Examples of prior wheel speed sensing systems may be seen in U.S. Pat. Nos. 3,854,556, 3,938,112, 3,961,215 and 4,029,180, assigned to the Assignee of the present invention. Such systems typically mount a rotor on the wheel of which the speed is to be sensed, and a speed sensing device is fixed with respect to the axle housing. The sensing device is typically of electromagnetic type, whereas the rotor is of ferromagnetic material and is provided with surface interruptions such as apertures, teeth or ripples.
The aforementioned systems have provided the rotor and sensing device with interacting radial portions axially opposed across an air gap. Variable reluctance-type sensing is achieved by providing a magnetic flux source, in the form of a magnet, in the sensing device to establish a flux path through pole pieces extending from the magnet to the radial surface of the sensing device, across the air gap, and into the slotted radial portion of the rotor. Rotation of the rotor moves the slots past the pole pieces to periodically change the magnetic flux in the path, which change is sensed by a coil wound around the magnet to provide a corresponding electrical output signal of frequency related to the rotation rate of the rotor. Since such devices are dependent solely on flux change for generation of an output signal, it is important that the flux change resulting from rotation of the rotor be significantly larger than any flux change resulting from radial or axial movement of the rotor relative to the sensing device, since these latter flux changes cause signal aberrations normally characterized as "noise". Thus, to obtain an accurate indication of the angular velocity of the rotating body, it is necessary that the sensing system have a high signal-to-noise ratio. This is particularly important when the wheel speed sensor provides the wheel speed signal for a vehicle antilock system, so that a skid condition can be detected and corrected in a proper manner.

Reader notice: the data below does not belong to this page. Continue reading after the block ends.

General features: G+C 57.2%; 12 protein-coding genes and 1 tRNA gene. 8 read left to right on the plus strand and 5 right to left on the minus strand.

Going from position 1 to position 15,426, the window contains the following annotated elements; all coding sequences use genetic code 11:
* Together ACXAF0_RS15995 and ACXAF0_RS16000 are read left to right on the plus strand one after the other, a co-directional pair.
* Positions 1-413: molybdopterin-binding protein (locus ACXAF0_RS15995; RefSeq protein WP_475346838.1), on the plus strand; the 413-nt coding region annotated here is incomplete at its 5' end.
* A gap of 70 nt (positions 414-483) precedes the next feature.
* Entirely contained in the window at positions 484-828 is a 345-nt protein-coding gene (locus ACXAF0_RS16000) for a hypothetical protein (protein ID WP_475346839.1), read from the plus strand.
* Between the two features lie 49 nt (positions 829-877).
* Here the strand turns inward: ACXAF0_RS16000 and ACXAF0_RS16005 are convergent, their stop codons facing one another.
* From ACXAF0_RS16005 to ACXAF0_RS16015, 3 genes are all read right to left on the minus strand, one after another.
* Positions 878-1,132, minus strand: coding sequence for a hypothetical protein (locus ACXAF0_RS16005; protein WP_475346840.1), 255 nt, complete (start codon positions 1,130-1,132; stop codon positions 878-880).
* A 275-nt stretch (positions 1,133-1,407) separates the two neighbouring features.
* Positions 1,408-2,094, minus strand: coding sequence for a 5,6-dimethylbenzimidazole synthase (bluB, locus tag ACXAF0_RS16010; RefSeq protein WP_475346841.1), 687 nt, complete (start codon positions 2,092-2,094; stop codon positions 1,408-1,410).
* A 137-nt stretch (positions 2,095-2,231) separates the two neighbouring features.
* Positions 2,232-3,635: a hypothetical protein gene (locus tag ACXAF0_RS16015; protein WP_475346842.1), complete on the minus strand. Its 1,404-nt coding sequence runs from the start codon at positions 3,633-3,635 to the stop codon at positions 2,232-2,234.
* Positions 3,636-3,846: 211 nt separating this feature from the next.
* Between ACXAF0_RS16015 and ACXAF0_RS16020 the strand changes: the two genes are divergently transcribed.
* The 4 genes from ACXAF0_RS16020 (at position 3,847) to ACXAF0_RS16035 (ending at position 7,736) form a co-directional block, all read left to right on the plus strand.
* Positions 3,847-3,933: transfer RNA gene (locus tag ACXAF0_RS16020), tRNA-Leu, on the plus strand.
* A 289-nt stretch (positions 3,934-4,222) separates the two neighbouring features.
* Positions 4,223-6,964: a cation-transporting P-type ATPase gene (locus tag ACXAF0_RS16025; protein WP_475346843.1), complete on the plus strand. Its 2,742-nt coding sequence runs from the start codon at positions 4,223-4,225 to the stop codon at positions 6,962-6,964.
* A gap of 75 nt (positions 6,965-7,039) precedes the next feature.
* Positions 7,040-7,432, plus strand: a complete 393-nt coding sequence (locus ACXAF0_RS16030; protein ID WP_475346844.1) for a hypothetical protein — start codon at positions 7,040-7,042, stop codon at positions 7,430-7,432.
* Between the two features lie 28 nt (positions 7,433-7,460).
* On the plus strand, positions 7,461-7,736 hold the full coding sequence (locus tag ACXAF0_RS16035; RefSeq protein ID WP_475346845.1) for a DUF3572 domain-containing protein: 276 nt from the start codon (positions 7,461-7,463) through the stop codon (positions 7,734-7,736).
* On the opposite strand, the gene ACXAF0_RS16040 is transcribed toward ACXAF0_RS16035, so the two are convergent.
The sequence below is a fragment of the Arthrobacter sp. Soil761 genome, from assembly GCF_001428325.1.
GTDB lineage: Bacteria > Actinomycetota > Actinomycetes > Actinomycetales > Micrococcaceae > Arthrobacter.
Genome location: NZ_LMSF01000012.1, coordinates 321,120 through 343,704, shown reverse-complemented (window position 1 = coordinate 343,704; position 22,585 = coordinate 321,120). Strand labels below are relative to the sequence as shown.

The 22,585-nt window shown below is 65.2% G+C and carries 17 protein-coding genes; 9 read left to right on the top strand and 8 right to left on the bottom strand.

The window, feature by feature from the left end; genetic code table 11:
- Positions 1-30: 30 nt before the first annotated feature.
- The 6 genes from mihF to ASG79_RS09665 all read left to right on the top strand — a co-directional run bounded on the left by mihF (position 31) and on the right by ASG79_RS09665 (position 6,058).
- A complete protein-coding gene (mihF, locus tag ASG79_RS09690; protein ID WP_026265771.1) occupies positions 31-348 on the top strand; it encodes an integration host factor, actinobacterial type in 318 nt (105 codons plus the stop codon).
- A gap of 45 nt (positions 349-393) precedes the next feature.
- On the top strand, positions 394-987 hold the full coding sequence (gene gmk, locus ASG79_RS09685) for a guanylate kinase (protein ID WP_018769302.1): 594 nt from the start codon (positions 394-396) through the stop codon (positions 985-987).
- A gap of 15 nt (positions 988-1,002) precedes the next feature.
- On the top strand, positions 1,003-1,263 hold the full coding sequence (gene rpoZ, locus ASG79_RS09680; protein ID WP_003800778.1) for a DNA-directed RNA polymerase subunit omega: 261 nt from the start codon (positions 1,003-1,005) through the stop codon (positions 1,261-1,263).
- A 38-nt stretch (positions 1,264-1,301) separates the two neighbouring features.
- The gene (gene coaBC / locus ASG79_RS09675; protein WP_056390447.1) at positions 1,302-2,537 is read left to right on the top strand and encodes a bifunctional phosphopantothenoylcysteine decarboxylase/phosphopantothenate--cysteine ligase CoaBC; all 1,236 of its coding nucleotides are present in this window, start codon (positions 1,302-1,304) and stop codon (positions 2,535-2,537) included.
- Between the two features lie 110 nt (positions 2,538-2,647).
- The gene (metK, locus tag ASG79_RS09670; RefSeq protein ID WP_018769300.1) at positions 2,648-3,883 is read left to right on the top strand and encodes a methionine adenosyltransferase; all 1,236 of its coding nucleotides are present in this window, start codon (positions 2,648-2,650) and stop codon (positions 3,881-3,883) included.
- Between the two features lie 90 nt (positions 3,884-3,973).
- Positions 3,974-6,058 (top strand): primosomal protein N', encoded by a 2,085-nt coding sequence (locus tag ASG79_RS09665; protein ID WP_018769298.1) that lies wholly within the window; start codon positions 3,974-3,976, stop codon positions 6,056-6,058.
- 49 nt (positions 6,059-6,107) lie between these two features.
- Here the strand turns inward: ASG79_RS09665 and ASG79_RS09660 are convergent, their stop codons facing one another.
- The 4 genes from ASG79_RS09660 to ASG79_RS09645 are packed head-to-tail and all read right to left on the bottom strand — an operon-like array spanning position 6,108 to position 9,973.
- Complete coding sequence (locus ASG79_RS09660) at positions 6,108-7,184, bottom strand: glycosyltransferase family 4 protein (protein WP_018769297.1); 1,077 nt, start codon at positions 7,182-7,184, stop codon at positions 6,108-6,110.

Various of the aforementioned patents propose structures for obtaining an improved signal-to-noise ratio. A difficulty in such prior structures in presented by the requirement that the air gap be minimized in order to maximize the electrical output signal from the sensing device. However, as the air gap is reduced in the interest of greater system sensitivity, the more noticeable, in comparison, become even relatively moderate axial and/or radial movement of the rotor as it rotates relative to the sensing device, as due to cocking of the rotor with respect to its rotational axis, or flexing thereof during operation.
Accordingly, the objects and purposes of this invention include provision of:
(1) A rotation sensing system particularly for sensing the speed of a vehicle wheel, and intended to provide an increased signal-to-noise ratio.
(2) A system, as aforesaid, providing a rotor and opposed sensing device configured to reduce sensitivity to radial and axial motion of the rotor relative to the sensing device.
(3) A system, as aforesaid, in which the interacting faces of the rotor and sensing device, opposed across the air gap, are relatively large for permitting a relatively large air gap thickness without reducing system sensitivity, and for providing a more favorable ratio as between air gap thickness and expected radial and/or axial vibration or runout of the rotor.
(4) A system, as aforesaid, wherein the effect of rotor runout toward and away from the sensing device is substantially reduced by a tapered interfitting configuration of the rotor and sensing device, and wherein relative axial displacement of said rotor and sensing device results, in proportion of such taper, in a much smaller change in the thickness of the air gap.